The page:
New FDA approvals
These drugs recently received final approval from the U.S. Food and Drug Administration (FDA):
• Gefitinib (Iressa) by AstraZeneca LP. The FDA has approved gefitinib (Iressa) tablets as a single-agent treatment for patients with advanced non-small cell lung cancer (NSCLC). Gefitinib is being approved as a treatment for patients whose cancer has continued to progress despite treatment with platinum-based and docetaxel chemotherapy, two drugs that are the standard of care for this disease.
Gefitinib was reviewed and approved under the FDA’s accelerated approval program. As required by the accelerated approval regulations, gefitinib’s developer will perform additional studies to verify the drug’s clinical benefit.
Gefitinib was developed to block growth-stimulatory signals in cancer cells. These signals are mediated in part by enzymes called tyrosine kinases. Gefitinib blocks several of these tyrosine kinases, including the one associated with epidermal growth factor receptor.
The FDA based the approval on the results of a study of 216 patients with NSCLC, including 142 patients with refractory disease. The response rate (defined as at least 50% tumor shrinkage lasting at least one month) was about 10%. There were more dramatic responses in some patients, and the median duration of response was seven months.
There appeared to be substantial differences in response rates in subsets of patients, with higher response rates for women (about 17%) and patients with adenocarcinoma, and lower response rates seen in men (about 5%) and smokers.
Common side effects reported with gefitinib in clinical trials were nausea, vomiting, diarrhea, rash, acne, and dry skin. Gefitinib may cause fetal harm when administered to pregnant women. A concern also has been raised about the occurrence of serious and sometimes fatal interstitial lung disease in patients treated with gefitinib. The FDA researched those reports and decided that this rare but serious toxicity of gefitinib does not outweigh the benefits demonstrated in patients with advanced NSCLC.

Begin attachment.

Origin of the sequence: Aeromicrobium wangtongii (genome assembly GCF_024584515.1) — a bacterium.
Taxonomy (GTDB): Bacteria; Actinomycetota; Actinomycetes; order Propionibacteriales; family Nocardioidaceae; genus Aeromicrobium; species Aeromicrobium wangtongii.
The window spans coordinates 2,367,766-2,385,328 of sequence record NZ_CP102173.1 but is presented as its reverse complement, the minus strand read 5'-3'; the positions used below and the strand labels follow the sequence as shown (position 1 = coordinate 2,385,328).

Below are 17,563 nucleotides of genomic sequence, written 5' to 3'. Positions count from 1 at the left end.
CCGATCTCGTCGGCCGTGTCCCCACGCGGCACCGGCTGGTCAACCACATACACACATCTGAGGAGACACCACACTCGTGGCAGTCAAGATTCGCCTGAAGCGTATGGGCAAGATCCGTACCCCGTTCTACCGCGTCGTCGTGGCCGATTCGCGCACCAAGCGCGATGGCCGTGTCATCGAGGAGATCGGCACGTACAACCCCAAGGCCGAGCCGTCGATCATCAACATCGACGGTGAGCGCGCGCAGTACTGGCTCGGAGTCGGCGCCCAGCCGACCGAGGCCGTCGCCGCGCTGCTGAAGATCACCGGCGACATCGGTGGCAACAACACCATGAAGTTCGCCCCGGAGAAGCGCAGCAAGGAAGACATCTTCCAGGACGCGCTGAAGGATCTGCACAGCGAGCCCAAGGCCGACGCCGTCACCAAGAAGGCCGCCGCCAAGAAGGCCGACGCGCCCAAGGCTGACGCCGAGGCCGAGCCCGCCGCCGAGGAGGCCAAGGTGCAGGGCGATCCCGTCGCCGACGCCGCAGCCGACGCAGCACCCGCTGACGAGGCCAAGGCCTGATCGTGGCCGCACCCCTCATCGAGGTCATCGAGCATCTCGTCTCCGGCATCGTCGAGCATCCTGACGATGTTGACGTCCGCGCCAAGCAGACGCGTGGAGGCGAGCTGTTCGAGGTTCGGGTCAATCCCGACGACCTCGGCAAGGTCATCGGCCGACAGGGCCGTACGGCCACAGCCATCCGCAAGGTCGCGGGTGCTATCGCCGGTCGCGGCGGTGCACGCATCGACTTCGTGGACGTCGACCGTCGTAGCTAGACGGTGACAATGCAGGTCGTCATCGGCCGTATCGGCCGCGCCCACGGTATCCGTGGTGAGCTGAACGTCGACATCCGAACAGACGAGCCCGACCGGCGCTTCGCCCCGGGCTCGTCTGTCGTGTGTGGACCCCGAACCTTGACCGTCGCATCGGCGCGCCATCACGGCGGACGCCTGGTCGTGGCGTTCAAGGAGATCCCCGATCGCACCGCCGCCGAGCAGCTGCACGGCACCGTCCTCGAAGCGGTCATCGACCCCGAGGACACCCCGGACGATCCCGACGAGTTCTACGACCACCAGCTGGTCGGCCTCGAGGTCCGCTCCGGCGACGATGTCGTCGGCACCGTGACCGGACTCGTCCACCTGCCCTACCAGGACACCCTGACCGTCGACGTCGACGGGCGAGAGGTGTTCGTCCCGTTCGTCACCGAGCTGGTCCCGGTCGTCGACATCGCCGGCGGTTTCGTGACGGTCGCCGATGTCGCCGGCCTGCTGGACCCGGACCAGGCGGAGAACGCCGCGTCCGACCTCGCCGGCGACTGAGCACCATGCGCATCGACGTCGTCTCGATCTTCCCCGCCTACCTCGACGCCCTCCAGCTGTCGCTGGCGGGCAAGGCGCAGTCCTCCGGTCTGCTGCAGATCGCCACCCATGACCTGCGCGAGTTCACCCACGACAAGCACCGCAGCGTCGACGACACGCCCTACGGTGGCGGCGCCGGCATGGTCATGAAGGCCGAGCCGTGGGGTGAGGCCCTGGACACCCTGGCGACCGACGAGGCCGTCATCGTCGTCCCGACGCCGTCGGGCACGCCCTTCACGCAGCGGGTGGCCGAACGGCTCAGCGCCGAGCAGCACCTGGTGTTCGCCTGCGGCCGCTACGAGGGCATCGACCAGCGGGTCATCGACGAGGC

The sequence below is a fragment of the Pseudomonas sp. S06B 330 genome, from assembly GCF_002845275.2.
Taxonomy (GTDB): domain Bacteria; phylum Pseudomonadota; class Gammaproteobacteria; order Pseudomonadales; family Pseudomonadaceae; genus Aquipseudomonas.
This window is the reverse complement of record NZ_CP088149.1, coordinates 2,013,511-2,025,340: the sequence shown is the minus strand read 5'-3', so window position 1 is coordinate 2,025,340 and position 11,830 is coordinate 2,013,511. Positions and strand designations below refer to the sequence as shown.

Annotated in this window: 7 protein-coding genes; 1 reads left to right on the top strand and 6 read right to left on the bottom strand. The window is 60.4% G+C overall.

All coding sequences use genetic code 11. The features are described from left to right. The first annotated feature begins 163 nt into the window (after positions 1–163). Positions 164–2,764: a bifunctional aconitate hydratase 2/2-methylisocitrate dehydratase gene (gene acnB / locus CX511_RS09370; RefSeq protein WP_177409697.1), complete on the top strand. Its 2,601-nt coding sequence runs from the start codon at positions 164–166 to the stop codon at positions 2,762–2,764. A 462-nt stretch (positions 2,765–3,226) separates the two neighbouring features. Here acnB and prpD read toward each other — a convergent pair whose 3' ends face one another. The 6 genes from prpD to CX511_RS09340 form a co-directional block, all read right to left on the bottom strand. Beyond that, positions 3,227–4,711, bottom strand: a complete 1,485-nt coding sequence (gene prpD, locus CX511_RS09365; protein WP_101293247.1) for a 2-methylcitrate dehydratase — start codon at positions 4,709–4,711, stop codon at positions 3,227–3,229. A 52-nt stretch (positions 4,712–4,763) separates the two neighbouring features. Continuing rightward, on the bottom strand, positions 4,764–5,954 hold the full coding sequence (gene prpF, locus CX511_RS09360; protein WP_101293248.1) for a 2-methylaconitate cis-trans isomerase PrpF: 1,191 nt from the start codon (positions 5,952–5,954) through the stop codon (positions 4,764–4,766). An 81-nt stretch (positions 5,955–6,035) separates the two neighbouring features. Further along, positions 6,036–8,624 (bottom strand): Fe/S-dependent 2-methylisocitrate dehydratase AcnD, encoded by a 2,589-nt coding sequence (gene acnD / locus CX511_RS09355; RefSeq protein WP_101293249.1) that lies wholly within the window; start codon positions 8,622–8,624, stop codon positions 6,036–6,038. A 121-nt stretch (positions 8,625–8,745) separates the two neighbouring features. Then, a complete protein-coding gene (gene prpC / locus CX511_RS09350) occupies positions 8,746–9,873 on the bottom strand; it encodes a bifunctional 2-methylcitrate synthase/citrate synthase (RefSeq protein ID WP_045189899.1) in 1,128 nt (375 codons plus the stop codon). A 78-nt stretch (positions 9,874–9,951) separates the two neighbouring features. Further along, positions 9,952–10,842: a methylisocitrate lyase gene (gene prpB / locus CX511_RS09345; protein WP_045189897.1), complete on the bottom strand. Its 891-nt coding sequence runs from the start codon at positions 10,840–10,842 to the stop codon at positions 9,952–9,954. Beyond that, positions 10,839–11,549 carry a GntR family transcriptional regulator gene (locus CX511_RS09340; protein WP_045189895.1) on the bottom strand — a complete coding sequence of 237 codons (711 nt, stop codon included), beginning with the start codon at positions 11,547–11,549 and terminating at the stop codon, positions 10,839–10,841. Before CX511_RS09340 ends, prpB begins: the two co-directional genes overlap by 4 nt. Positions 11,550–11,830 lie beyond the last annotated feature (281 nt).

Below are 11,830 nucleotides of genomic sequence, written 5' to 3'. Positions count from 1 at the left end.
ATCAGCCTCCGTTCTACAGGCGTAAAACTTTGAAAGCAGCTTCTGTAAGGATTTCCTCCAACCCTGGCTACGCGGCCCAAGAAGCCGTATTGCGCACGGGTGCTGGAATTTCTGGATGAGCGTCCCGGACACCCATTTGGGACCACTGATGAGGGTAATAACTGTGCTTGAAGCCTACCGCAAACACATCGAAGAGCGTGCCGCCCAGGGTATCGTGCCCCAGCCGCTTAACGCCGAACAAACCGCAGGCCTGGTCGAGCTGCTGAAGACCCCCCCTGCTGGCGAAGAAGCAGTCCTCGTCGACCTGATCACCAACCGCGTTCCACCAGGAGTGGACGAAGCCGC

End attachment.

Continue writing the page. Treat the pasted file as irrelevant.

• Gemifloxacin (Factive) by GeneSoft Pharmaceuticals. The FDA has approved gemifloxacin (Factive), a fluoroquinolone antibiotic, for the treatment of mild-to-moderate community-acquired pneumonia (CAP) and acute bacterial exacerbation of chronic bronchitis (AECB).
Gemifloxacin has been tested in global clinical trials in nearly 10,000 people. AECB trials have shown that five days of gemifloxacin is as effective as other marketed products. In CAP trials, gemifloxacin given for seven days is effective treatment for patients.
Gemifloxacin should be used only to treat infections that are proven or strongly suspected to be caused by bacteria. The most common side effects include diarrhea, rash, nausea, and headache. Rash is generally mild-to-moderate in nature and is more likely to occur if taken for longer than the recommended course.
• New indication for sirolimus (Rapamune) by Wyeth Pharmaceuticals. The FDA has approved a new indication for the immunosuppressant agent sirolimus (Rapamune). Sirolimus was approved in 1999 for the prophylaxis of organ rejection in renal transplant patients in combination with cyclosporine and corticosteroids. The new indication provides for withdrawal of cyclosporine from the immunosuppressive regimen two to four months after renal transplantation in patients at low-to-moderate immunologic risk. The safety and efficacy of cyclosporine withdrawal in high-risk patients have not been adequately studied and is therefore not recommended for these patients. Rapamune is available in both 1 mg and 2 mg tablet formulations.